IndyCar pitch for race at Suffolk Downs rejected

Boston Mayor Martin J. Walsh and the head of IndyCar's parent group shut the door on a Grand Prix race in Boston this year after the local promoters made a last-ditch attempt to move the course to Suffolk Downs, sources tell the Herald.

Walsh and Mark Miles, CEO of Hulman and Co., which owns the Verizon IndyCar series, put out an unusual joint statement this afternoon pledging to work toward reviving an IndyCar race "in the future" but making clear it would be with a new promoter, not Boston Grand Prix.

Sources say the statement was prompted by Boston Grand Prix CEO John Casey's behind-the-scenes maneuvering to get Suffolk Downs in East Boston as a temporary venue for the IndyCar race this Labor Day.

Casey spoke to Suffolk Downs owners and flew in race designer Tony Cotman today but the parent IndyCar group led by Miles rejected the idea, according to several sources with direct knowledge of the negotiations.

"While it is disappointing that IndyCar will not race in Boston this year, we look forward to continuing our work together to bring IndyCar to Boston in the future," Walsh and Miles said in a joint statement. "Boston has always been a great partner for IndyCar and we are confident that with a strong local promoter the race can be a great success."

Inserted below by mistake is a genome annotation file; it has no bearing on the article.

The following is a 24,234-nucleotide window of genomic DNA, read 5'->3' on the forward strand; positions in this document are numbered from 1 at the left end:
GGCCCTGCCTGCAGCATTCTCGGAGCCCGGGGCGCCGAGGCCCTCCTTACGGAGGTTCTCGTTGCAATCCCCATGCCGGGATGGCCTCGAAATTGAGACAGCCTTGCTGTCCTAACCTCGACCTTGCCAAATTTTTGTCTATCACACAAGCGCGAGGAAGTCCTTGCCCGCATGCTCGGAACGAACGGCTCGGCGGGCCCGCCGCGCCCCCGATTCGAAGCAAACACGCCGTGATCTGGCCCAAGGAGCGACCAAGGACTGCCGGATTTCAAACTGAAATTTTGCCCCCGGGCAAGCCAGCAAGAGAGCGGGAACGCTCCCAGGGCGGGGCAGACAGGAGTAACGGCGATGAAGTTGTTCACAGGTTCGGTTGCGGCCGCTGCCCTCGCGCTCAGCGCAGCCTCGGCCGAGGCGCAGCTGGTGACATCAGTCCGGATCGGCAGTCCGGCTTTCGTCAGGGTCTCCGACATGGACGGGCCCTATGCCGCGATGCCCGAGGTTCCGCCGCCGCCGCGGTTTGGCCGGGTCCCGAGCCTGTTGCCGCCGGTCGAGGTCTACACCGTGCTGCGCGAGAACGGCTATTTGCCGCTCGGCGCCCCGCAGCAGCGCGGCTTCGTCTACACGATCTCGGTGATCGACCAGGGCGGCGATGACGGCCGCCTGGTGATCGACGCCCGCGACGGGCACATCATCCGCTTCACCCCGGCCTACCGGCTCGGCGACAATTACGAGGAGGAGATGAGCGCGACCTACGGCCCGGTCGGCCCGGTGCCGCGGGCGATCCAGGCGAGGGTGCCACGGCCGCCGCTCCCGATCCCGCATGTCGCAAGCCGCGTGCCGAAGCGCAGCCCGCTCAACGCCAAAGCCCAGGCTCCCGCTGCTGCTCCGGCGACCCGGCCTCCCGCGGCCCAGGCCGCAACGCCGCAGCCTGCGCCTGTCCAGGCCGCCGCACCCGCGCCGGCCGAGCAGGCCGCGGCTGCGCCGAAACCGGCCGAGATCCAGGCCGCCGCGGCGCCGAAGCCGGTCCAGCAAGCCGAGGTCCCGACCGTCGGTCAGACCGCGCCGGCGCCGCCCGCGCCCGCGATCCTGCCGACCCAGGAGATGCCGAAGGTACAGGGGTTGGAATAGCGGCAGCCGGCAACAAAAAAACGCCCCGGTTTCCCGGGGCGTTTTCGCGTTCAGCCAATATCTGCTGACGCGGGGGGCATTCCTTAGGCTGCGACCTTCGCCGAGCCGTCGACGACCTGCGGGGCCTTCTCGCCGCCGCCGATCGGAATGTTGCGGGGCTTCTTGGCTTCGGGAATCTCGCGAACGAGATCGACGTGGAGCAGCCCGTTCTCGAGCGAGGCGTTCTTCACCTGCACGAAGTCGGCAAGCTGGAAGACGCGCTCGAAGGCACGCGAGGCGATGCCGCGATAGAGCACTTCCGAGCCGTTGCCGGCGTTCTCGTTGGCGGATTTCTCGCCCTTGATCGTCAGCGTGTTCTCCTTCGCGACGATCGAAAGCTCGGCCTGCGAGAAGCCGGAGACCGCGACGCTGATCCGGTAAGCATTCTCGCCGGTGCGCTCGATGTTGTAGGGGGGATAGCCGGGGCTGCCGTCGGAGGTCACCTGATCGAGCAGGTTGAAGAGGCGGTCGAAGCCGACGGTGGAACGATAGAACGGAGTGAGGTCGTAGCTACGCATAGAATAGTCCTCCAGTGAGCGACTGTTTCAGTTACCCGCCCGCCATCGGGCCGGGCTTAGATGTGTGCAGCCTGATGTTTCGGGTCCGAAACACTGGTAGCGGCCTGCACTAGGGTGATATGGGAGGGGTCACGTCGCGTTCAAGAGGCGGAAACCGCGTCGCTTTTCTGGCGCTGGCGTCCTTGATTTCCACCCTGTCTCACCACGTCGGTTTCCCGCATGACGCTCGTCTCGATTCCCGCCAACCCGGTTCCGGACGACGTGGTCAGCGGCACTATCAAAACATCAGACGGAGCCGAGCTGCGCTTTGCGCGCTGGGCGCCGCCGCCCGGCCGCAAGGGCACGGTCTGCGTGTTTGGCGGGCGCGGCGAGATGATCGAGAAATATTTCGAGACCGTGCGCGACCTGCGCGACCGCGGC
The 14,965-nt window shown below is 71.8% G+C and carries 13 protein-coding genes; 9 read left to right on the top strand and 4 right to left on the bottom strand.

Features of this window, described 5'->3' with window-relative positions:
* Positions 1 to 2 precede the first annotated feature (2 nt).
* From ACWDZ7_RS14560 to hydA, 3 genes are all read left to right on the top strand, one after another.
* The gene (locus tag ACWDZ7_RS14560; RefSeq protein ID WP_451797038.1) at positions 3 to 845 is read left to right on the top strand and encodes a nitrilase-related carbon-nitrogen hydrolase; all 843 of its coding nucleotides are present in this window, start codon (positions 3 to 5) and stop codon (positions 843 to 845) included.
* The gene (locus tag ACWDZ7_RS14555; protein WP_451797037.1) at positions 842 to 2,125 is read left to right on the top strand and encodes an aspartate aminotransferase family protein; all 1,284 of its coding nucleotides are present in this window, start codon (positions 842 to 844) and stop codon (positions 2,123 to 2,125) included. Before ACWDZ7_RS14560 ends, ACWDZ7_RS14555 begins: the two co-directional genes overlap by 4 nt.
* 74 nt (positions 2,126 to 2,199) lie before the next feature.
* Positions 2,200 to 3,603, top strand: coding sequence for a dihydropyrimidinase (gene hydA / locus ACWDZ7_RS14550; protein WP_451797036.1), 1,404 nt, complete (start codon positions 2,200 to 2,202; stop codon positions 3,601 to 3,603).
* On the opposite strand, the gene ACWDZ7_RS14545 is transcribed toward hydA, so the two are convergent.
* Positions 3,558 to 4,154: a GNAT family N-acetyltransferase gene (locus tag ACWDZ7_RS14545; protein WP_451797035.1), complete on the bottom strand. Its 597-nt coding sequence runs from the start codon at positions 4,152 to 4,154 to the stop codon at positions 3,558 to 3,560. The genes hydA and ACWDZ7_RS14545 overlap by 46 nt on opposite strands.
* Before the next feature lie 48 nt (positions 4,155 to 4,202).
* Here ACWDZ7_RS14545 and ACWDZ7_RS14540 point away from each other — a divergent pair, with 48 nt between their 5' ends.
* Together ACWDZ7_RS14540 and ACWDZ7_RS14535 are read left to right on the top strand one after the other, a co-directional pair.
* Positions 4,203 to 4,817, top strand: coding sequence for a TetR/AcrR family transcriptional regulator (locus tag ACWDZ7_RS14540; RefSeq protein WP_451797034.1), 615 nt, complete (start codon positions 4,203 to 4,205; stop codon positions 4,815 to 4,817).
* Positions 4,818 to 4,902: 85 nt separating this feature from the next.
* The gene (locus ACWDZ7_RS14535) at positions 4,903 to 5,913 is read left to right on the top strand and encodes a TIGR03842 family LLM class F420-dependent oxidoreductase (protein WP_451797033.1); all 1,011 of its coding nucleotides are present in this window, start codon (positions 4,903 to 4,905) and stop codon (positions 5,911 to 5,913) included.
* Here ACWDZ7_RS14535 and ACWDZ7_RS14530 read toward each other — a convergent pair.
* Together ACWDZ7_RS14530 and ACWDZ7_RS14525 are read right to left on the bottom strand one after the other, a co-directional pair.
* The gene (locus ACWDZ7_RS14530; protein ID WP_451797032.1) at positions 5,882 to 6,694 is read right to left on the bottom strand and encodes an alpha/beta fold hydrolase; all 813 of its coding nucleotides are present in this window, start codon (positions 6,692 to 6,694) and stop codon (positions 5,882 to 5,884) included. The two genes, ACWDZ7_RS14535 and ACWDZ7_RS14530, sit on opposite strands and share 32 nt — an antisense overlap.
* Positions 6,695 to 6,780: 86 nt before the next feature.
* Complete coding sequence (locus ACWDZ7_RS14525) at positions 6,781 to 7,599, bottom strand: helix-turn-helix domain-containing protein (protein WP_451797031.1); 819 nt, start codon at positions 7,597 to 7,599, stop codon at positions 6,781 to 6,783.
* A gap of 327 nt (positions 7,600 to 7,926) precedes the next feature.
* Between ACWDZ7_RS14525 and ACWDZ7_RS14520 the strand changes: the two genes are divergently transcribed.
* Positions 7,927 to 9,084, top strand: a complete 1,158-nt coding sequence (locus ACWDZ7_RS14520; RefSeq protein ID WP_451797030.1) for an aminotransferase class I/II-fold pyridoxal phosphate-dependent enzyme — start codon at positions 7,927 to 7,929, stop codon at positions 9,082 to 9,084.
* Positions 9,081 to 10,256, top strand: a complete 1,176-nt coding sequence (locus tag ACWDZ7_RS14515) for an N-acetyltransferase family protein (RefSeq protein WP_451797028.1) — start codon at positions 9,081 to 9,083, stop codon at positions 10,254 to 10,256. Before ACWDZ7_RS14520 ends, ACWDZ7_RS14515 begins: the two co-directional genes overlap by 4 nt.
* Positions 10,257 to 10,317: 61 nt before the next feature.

The statement's reference to a "strong local promoter" is a clear signal they don't want Boston Grand Prix or Casey involved. Sources said Miles is angry at Casey for his surprise move last week to blow up the planned Labor Day race in the Seaport District without telling anyone at IndyCar or City Hall.

Casey blamed the Walsh administration for his decision to cancel, embarrassing the mayor and leaving IndyCar with a huge opening in its 2016 race schedule. Joe Battenfeld/Boston Herald

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